Castlevania: Portrait of Ruin


I haven’t properly explored any Castlevania games since the second or third was released for the NES. I’ve seen the 3-D iterations come and go and I’ve heard all of the wonderful things said about them, so understand this is coming from a bit of an outdated perception of the franchise.

First off, I wasn’t exactly comfortable hunting Dracula without a proper Belmont by my side. I mean, for me, Simon Belmont was the heart of the story. That feeling quickly faded, however, as the story isn’t the heart of this side-scrolling, whip-cracking platformer.

Basically you play as either Jonathan Morris, heir to the Belmont’s vampire killing whip, or Charlotte Aulin, a young magician of sorts with a spellbook full of pain. Dracula’s castle has appeared and its foul lord has imbued his power into paintings found throughout the castle’s halls. In order to defeat the vile vampire, you must destroy the power he has placed in these portraits.

At times Portrait of Ruin almost feels like an RPG. There’s leveling up to be done, items, weapons and armor to be collected, used or sold, and gold to find and spend at the friar’s item shop.

The myriad of items seems overwhelming at first, but you quickly realize it’s to your benefit as you customize your equipment to perfectly match your style of play. For instance, when I first found the mace, I was using it a lot because I liked the extra damage it caused and the extra area it covered. I soon switched to a spear-type weapon, though, because I could better use its reach and speed despite the decreased strength.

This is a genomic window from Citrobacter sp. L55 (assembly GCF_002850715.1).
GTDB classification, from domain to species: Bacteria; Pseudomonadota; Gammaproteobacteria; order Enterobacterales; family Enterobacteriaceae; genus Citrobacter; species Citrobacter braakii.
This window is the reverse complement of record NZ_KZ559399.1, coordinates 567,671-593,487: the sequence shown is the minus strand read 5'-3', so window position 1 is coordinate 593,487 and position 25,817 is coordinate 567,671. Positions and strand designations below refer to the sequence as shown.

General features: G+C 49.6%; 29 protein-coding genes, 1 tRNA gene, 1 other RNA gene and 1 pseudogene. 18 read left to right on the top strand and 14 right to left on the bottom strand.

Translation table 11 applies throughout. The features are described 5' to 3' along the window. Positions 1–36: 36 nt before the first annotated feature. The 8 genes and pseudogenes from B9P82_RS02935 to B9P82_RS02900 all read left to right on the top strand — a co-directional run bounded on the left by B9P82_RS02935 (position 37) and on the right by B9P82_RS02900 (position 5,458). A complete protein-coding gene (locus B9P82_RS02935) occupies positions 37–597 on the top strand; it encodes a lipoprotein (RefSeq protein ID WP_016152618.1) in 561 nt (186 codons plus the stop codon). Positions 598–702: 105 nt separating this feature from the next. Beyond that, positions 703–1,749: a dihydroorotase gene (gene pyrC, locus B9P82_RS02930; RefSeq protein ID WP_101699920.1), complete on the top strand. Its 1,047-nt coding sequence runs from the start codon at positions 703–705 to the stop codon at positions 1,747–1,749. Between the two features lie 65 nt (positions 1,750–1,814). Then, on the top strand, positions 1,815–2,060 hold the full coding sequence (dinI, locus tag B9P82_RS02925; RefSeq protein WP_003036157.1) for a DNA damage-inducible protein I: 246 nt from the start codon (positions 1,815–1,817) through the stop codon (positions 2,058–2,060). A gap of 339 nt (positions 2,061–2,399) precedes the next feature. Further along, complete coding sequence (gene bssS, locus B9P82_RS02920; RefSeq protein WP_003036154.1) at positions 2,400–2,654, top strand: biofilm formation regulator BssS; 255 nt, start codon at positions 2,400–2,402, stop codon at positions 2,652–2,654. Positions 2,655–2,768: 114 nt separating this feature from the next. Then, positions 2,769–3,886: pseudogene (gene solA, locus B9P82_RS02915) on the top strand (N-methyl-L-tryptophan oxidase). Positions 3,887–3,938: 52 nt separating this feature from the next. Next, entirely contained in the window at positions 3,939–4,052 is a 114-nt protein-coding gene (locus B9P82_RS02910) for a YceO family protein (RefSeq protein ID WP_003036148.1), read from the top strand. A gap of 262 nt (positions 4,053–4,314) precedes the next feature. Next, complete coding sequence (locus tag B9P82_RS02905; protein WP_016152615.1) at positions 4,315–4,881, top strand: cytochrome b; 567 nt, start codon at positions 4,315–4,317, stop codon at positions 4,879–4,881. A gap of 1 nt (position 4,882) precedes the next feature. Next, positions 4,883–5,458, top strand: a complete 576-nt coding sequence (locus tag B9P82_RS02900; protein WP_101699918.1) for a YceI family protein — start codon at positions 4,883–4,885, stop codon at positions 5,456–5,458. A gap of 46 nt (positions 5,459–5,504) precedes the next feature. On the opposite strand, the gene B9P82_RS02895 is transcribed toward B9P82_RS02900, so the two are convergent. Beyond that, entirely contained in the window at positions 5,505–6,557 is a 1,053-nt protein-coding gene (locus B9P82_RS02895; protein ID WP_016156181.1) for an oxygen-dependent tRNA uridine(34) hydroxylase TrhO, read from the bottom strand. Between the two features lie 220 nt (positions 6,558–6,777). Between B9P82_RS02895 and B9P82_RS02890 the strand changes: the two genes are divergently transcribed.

Portrait of Ruin has the potential to descend into redundancy but you quickly find there are always new abilities to find or earn and thus new areas to explore and enemies to conquer. That unreachable ledge, for instance, is soon accessible once you acquire the double-jump ability.

As for multi-player, there are two ways to go – both require all DS’s involved to have their own copy of Portrait of Ruin. In co-op mode, you have to race through levels with a friend in a set amount of time to unlock new levels. In shop mode, up to three other players can browse items that you’ve found and set for sale and buy them from you. I haven’t tried these modes yet since I don’t know anyone with a DS or a copy of the game.

Castlevania: Portrait of Ruin is a worthy investment. There’s always a new corner of the castle to explore or a new quest to complete, so you’ll never be left wanting for more until you actually beat the game.